The Basics of Wine buying for a novice… Unfiltered 4 min read

I have been around the wine industry for well over a decade and the question I get asked the most is “what does one to do in a wine shop?” There are all these bottles staring at you, a visual BottleShop_0025-1024x683overload of all sorts of labels in all shapes and colors, how does one discern from one to another.

After thinking of it for years and giving one answer or another your resident Dear Wine Abby may finally have a good answer.

The American Way.

I say throw the dart and grab whatever it lands on. Don’t listen to an employee, manager, owner, whomever is there and full of “expertise”, legit or self-serving.  Your odds of picking a dud are equal with a winedude impressing you with some shelf-talking rhetoric or you picking a random bottle blindfolded. You know why? Cause what works for him may not work for and vice versa. Think of it like inviting a girl to dance… don’t give anyone the power of screwing up what could be the worst 5 min of your life (all the way to a lifetime commitment). It is yours to screw up or benefit from.

So unless you a stanch believer in arranged marriages, social programs involving constant handholding or long meaningless lectures, go for it!!

We all have the same tool, which is our palate. That is equal justice at its best, baby.

(Not social justice, mind you, when we are repeatedly promised drinking Screaming Eagle, according to those who peddle the concept. Of course by the time we actually transfer the funds, we are served Smoking Loon instead, accompanied by a lecture that it is just as good)

So exercise your Freedom of Choice, self-appointed authority be damned. Let your palate is your Jedi Master… learn from it.

I believe it was Woody Allen that said that half of the Success is in Showing Up.

You are halfway there, you showed up at a wine shop. (Even if it was by accident, own it). Go ahead and make an executive decision even if it because the label had a pretty fish on it (I won’t tell). You won’t be sorry. Often, we learn as much from bad experiences as we do from good ones. You will learn what doesn’t taste good to you. I submit that it is as important to know as what does not appeal to your senses or else how would you know the difference?!

There are no more guarantees in wine than there are in life. The only guarantee I can give you is that if you don’t pull the proverbial trigger and pull that bottle off the shelf you will miss out on a discovery …

Here is the best part.

Once you consumed some of your choices (and poured some down the drain) you will be your own best advocate. You can then enlist the Wine Advocate, Wine Spectator or any wine professional help with far more success. The trick is in asking the right question.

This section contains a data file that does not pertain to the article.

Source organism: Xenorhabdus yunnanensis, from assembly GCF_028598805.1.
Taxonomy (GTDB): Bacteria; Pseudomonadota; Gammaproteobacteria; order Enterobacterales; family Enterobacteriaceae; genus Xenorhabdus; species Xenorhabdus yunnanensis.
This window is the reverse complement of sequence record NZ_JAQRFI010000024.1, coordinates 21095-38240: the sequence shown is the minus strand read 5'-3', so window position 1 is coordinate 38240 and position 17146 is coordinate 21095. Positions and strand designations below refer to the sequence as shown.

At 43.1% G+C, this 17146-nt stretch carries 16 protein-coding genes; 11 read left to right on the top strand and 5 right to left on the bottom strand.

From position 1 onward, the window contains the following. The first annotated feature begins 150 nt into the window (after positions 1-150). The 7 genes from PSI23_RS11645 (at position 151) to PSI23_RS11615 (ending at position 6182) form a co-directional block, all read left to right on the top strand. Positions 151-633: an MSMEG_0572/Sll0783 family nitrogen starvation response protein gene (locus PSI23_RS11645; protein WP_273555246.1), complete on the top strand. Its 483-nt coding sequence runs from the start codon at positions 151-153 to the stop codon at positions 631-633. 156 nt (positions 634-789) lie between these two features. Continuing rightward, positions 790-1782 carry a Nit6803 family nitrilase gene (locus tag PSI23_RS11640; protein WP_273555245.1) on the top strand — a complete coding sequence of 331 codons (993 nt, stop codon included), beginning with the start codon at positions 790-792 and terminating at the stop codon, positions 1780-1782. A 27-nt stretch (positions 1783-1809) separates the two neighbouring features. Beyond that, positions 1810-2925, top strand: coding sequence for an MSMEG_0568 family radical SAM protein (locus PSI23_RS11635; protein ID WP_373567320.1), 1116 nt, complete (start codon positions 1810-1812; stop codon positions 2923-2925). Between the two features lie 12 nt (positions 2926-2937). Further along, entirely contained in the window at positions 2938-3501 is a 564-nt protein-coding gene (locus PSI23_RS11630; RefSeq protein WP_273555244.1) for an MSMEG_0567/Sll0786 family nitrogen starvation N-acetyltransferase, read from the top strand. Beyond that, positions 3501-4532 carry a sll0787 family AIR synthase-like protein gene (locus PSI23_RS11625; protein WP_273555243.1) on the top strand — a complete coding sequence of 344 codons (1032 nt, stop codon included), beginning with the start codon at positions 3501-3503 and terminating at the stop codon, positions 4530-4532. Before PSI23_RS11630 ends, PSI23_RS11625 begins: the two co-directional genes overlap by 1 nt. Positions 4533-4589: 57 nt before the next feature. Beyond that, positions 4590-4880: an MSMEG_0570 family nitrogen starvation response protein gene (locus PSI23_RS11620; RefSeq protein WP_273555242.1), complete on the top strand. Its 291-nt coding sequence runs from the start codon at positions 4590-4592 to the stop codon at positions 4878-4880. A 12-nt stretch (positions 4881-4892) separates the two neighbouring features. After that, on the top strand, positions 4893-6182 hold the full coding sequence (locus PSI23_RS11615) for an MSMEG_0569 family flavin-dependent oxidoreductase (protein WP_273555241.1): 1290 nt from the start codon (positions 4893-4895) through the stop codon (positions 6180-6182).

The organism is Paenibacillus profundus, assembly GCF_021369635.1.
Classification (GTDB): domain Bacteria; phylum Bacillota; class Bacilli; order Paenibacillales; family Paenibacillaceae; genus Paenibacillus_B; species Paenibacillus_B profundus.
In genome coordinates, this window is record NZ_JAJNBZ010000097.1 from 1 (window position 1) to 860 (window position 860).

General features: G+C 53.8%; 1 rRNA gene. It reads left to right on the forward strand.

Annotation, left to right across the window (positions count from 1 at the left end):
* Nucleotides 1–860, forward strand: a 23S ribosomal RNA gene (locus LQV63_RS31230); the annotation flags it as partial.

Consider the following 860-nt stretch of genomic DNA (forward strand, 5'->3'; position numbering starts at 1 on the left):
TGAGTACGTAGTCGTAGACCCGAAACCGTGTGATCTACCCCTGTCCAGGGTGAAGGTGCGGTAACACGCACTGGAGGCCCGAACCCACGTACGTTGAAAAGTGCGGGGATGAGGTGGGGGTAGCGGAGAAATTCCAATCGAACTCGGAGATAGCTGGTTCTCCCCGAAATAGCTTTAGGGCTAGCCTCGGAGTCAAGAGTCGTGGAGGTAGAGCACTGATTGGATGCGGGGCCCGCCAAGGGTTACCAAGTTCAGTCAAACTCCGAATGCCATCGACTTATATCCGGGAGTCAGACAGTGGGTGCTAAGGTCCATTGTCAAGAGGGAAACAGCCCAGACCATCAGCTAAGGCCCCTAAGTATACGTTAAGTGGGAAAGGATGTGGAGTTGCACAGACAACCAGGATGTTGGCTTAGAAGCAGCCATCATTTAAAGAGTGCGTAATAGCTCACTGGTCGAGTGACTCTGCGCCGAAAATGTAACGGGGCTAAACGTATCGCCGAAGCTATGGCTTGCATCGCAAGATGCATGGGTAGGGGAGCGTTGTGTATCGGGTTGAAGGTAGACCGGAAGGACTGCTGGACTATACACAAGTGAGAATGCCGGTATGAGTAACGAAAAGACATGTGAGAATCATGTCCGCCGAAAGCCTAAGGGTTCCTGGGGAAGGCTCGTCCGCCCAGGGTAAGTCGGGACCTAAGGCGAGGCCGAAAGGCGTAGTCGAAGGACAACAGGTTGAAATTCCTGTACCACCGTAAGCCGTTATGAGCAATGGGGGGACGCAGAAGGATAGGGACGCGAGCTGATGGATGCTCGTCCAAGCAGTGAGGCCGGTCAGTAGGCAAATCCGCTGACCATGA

Example: “I am attending a party. Could you recommend a good bottle of wine under $25?”

WRONG!!! (Can you hear the screeching buzzer?)

The correct question:

“I am going to a party where no one knows anything about wine and I want to bring something I would want to drink. Do you have any Merlot under $25 that is a fruit-forward, ready to drink and is a crowd-pleaser?

See what an amazing feat you just pulled? First, you just told the salesman (don’t be fooled by the fancy “wine consultant” name tag) that you like wine with generous fruit characteristics, the wine that will show well, be palate pleasing and fun to share. Your drinking companions may not remember anything about the label, but I guarantee they will remember “tasty”, and you will become a Wine Hero in no time.

In the first case scenario you were about to leave with likely mediocre overpriced random bottle that is just as likely your shop owner’s distributor’s flavor of the day for reasons I don’t even care to speculate on.

In the second you have become your own first line of expert advice and know your expectations. If you know yourself you know what you want and ask accordingly.

So isn’t it worth studying your own palate? I know it is hard work drinking wine for homework but the grading curve makes up for it, and you always get an “A” for effort. Plus you will feel like a million bucks walking into a wine store or perusing a wine list at a restaurant, and rather than accepting some questionable random advice you’ll buy and dine like a winner, secretly smiling to yourself.

Ilona Thompson

Ilona Thompson is Editor-in-Chief at PalateXposure, a destination site for oenophiles, gourmands and luxury travelers. She also recently launched #Wine, a site dedicated to wines and spirits reviews, and #Photography, a site devoted to high-quality wine, food, and travel related photography.

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